The first generation Honda Insight was the first hybrid to appear on the US market. It was a two-seat, two-door sedan that weighed under 2,000 pounds and achieved around 60 mpg. Under its hood was a small 1.0-liter three-cylinder engine that only developed around 67 hp. As you can imagine, that tiny motor made it quite sluggish. But can a first-generation Honda Insight be modified to go faster?
After-sales support for the first generation Honda Insight is almost non-existent
Although you can technically modify the first generation Honda Insight, its aftermarket performance support is virtually non-existent. This means that any performance modifications will most likely need to be crafted. While other popular rigs like the Honda Civic have performance parts out of the box like cold air intakes, exhaust systems and tuning software, the Insight has none. .
That being the case, many first-generation Honda Insight enthusiasts resorted to swapping out the full hybrid powertrain in favor of a K-series swap of an Acura RSX. Some manufacturers – like Innovative frames – craft engine mounts to swap the bigger engine and transmission. Additionally, a custom wiring harness, exhaust, fuel and cooling system is required.
Why would anyone want to trade in a K-series engine for a Honda Insight?
Honda has put a lot of time and effort into making the Insight’s chassis stiff and light. When you mix that featherweight chassis with a 200hp engine mated to a close-ratio six-speed manual transmission, you get a real pocket rocket. According to many Insight K-swap owners on K20a.orgthis combination of performance is good for quarter-mile times in the 10- and 11-second range.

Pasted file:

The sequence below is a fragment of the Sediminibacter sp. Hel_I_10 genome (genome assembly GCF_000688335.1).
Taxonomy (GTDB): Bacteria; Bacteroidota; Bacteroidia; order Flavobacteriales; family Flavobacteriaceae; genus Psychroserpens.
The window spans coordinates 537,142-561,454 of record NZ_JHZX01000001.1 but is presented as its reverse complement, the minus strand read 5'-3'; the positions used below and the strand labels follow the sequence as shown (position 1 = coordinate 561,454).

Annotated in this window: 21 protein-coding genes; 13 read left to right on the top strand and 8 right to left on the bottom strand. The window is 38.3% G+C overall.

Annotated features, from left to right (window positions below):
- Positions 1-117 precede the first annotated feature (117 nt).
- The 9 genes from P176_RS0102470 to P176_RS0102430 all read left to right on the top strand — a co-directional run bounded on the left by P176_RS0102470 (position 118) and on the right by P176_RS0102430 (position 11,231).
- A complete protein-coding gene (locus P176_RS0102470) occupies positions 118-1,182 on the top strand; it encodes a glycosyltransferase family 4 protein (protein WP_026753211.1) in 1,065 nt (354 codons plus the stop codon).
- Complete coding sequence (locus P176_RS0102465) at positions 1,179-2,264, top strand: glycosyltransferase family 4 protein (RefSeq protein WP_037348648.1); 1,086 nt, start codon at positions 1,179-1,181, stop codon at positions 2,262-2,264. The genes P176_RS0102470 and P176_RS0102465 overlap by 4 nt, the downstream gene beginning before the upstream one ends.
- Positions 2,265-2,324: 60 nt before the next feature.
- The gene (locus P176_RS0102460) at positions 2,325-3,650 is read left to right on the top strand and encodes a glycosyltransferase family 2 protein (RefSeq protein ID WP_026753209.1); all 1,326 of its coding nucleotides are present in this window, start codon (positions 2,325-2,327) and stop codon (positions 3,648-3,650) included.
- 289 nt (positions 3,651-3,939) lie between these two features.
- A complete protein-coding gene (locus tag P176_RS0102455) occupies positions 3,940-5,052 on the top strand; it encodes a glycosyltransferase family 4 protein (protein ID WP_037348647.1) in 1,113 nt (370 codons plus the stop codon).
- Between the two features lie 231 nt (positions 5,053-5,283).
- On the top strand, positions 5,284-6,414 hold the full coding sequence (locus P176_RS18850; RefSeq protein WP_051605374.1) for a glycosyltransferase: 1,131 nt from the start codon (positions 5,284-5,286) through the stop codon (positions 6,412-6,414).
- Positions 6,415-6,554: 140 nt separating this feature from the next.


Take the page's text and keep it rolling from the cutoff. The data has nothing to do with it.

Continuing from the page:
For reference, it’s as fast as a BMW i4 M50 and a Chevy Camaro ZL1. Both cost about five times more than a Honda Insight K-swap. That said, you can expect to spend around $10,000 to $15,000 on a properly traded-in Honda Insight. However, this cost can add up if you add other performance modifications to the engine.
There are some fuel efficiency tweaks for the first generation Honda Insight
While swapping out a first-generation Honda Insight’s engine is fun, it might not be for everyone. In this case, the Insight can be modified for energy efficiency instead. The Insight’s battery pack is made up of 120 D-size nickel-metal hydride batteries for a total output of 6.5 amp-hours. However, this battery can be replaced with an 8 amp-hour battery from aftermarket companies such as Greentec Auto.
This modification alone can lead to better fuel economy and better performance. There are also aftermarket electronic controllers available, which allow the user to control Insights regenerative braking and battery output for improved efficiency.
Tweaks aside, the Insight is great for what it is
Although the first-generation Honda Insight could be tweaked to be faster and more efficient, it’s still a good car for what Honda meant. If you can find a clean example, you’ll have a car that can achieve over 50 mpg and run reliably for many years. However, if you want to swap out the engine, you can have a race car that will beat almost anything on the streets.
RELATED: Fuel Saver Flashback: Second-Generation Honda Insight